Supermassive black holes are thought to be lurking at the centre of almost every large galaxy, but very little is known about their origins. Current thinking suggests that these cosmic behemoths, which can have masses millions of times the mass of the Sun, would grow relatively slowly as it would take a considerable amount of time for them to suck in the matter that surrounds them.
However, there must be something else going on as several supermassive black holes have been observed that date back to the early days of the Universe.
Now, a team at physicists at the University of California think they may have an explanation: seed black holes, or black holes in their initial stages, can be formed by the collapse of the dark matter halos that surround galaxies.
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“Physicists are puzzled why supermassive black holes in the early Universe, which are located in the central regions of dark matter halos, grow so massively in a short time,” said study leader Hai-Bo Yu, an associate professor of physics and astronomy at UC Riverside, who led the study.
“It’s like a five-year-old child that weighs, say, 200 pounds (90kg). Such a child would astonish us all because we know the typical weight of a new-born baby and how fast this baby can grow.
“Where it comes to black holes, physicists have general expectations about the mass of a seed black hole and its growth rate. The presence of supermassive black holes suggests these general expectations have been violated, requiring new knowledge. And that’s exciting.”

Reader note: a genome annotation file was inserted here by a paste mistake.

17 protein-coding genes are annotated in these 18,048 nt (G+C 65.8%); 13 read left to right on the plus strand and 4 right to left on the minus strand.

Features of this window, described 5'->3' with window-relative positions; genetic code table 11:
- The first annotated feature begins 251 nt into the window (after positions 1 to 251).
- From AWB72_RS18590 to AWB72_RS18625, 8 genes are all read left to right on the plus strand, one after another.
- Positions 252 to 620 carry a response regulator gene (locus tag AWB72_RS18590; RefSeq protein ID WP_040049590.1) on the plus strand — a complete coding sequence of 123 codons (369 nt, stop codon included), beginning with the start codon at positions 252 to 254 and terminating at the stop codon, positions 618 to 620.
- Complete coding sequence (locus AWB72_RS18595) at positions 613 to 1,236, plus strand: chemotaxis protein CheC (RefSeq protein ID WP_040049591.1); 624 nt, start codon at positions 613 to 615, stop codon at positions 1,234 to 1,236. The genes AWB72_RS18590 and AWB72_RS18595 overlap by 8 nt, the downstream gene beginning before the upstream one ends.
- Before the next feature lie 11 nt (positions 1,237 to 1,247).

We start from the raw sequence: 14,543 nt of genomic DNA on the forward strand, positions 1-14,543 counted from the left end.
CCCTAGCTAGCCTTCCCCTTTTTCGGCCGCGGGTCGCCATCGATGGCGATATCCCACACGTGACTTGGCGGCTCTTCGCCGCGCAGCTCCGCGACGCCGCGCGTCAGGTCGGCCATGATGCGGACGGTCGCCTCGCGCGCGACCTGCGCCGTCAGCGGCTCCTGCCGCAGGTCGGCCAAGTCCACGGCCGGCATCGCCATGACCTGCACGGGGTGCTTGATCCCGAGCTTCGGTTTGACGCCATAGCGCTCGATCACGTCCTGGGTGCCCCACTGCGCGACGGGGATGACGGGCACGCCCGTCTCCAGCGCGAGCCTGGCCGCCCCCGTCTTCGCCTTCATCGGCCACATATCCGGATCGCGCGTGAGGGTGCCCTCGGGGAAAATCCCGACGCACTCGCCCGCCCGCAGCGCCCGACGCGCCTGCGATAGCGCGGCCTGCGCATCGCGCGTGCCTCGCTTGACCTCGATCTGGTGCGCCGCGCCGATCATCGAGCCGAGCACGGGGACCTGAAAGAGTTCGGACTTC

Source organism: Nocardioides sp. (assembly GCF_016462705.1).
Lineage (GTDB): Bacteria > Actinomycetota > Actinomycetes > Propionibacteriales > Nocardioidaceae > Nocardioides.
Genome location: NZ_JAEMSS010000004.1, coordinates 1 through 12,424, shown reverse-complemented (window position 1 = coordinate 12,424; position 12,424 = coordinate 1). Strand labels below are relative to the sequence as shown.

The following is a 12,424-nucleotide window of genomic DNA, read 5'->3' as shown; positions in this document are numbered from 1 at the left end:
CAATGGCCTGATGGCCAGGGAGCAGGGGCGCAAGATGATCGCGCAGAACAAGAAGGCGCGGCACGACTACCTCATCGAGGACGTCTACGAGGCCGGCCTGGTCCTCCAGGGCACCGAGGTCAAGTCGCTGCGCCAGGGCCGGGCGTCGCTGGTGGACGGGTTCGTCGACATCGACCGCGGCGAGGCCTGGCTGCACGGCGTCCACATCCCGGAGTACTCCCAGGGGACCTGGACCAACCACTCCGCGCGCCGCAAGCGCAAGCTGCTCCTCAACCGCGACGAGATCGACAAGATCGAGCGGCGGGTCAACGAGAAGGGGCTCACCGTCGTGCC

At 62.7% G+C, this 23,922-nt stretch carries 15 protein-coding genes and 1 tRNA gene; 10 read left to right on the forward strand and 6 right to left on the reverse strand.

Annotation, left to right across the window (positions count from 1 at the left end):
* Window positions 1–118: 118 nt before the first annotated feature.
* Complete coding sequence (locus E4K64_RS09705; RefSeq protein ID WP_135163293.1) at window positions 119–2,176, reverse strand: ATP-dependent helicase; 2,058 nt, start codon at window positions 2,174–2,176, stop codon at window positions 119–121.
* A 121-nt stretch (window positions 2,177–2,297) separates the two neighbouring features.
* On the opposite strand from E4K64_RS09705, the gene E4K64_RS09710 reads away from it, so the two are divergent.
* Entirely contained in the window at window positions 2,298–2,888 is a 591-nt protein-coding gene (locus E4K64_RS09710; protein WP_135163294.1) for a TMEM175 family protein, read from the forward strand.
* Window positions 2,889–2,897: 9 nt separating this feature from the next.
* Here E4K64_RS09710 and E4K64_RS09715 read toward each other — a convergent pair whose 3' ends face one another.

According to Yu’s theory, the halo is initially formed as gravity pulls particles of dark matter closer and closer together. As the halo forms, a battle begins between gravity, which is pulling the particles into the centre of the halo, and pressure, which is pushing them outwards.
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If the dark matter particles cannot interact with one another then they would heat up, increasing the outward pressure and preventing the halo from collapsing. If they can interact with another, however, the heat could be evenly distributed throughout the particles leading to the halo’s eventual collapse and the formation of a seed black hole.
This seed can then grow more massive by sucking in any surrounding baryonic, or visible, matter such as gas and stars.
“The advantage of our scenario is that the mass of the seed black hole can be high since it is produced by the collapse of a dark matter halo. Thus, it can grow into a supermassive black hole in a relatively short timescale,” said Yu.
“In many galaxies, stars and gas dominate their central regions. Thus, it’s natural to ask how the presence of this baryonic matter affects the collapse process. We show it will speed up the onset of the collapse. This feature is exactly what we need to explain the origin of supermassive black holes in the early Universe.”